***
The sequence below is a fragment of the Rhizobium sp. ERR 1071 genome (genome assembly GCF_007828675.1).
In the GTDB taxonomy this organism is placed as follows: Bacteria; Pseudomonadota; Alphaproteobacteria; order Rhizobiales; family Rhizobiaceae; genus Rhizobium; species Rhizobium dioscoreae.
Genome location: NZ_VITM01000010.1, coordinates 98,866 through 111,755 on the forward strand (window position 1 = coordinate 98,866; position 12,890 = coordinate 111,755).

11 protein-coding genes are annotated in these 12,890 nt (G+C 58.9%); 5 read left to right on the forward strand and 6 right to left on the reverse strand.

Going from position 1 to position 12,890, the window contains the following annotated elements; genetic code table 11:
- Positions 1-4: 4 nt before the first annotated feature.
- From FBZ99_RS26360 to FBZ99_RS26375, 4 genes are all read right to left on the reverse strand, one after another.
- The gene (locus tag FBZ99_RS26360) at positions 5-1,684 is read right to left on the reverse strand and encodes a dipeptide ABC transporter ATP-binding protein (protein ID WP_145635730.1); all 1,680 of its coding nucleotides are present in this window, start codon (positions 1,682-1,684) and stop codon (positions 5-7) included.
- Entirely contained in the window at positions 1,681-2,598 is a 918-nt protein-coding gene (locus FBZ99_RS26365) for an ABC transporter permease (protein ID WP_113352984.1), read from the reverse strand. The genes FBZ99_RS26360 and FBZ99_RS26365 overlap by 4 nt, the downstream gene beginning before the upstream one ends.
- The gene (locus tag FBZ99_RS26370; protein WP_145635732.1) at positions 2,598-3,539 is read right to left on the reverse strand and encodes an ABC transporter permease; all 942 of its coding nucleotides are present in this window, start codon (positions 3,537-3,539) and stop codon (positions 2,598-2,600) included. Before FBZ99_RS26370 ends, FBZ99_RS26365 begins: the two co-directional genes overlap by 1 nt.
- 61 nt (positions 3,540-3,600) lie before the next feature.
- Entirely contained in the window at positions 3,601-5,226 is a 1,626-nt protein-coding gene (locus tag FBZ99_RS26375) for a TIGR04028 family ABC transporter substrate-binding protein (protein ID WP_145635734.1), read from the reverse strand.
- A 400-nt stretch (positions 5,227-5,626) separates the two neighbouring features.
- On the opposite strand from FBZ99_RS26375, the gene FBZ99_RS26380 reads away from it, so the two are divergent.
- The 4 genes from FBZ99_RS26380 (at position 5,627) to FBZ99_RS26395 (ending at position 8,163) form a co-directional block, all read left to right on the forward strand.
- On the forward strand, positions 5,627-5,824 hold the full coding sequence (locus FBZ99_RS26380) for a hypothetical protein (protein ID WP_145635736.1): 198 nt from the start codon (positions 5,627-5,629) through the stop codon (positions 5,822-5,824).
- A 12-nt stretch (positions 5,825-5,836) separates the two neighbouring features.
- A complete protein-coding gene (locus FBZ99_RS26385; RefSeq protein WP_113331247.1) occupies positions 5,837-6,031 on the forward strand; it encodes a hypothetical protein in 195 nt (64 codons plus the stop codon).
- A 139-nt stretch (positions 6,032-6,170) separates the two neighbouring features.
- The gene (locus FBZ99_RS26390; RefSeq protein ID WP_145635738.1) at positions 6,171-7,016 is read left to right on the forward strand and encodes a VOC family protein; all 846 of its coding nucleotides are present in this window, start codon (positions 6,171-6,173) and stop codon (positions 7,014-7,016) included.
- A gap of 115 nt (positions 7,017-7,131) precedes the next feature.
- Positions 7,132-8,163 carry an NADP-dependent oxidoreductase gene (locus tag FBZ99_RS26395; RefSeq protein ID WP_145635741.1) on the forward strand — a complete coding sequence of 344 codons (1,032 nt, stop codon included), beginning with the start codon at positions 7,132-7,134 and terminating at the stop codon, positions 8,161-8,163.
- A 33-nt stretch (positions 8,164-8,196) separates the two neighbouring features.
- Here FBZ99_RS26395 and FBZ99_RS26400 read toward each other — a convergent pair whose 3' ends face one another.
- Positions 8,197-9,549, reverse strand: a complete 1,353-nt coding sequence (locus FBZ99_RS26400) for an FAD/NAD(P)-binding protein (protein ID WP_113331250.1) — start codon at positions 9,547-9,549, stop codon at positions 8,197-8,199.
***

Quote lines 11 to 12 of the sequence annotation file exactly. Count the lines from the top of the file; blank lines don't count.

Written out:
- 61 nt (positions 3,540-3,600) lie before the next feature.
- Entirely contained in the window at positions 3,601-5,226 is a 1,626-nt protein-coding gene (locus tag FBZ99_RS26375) for a TIGR04028 family ABC transporter substrate-binding protein (protein ID WP_145635734.1), read from the reverse strand.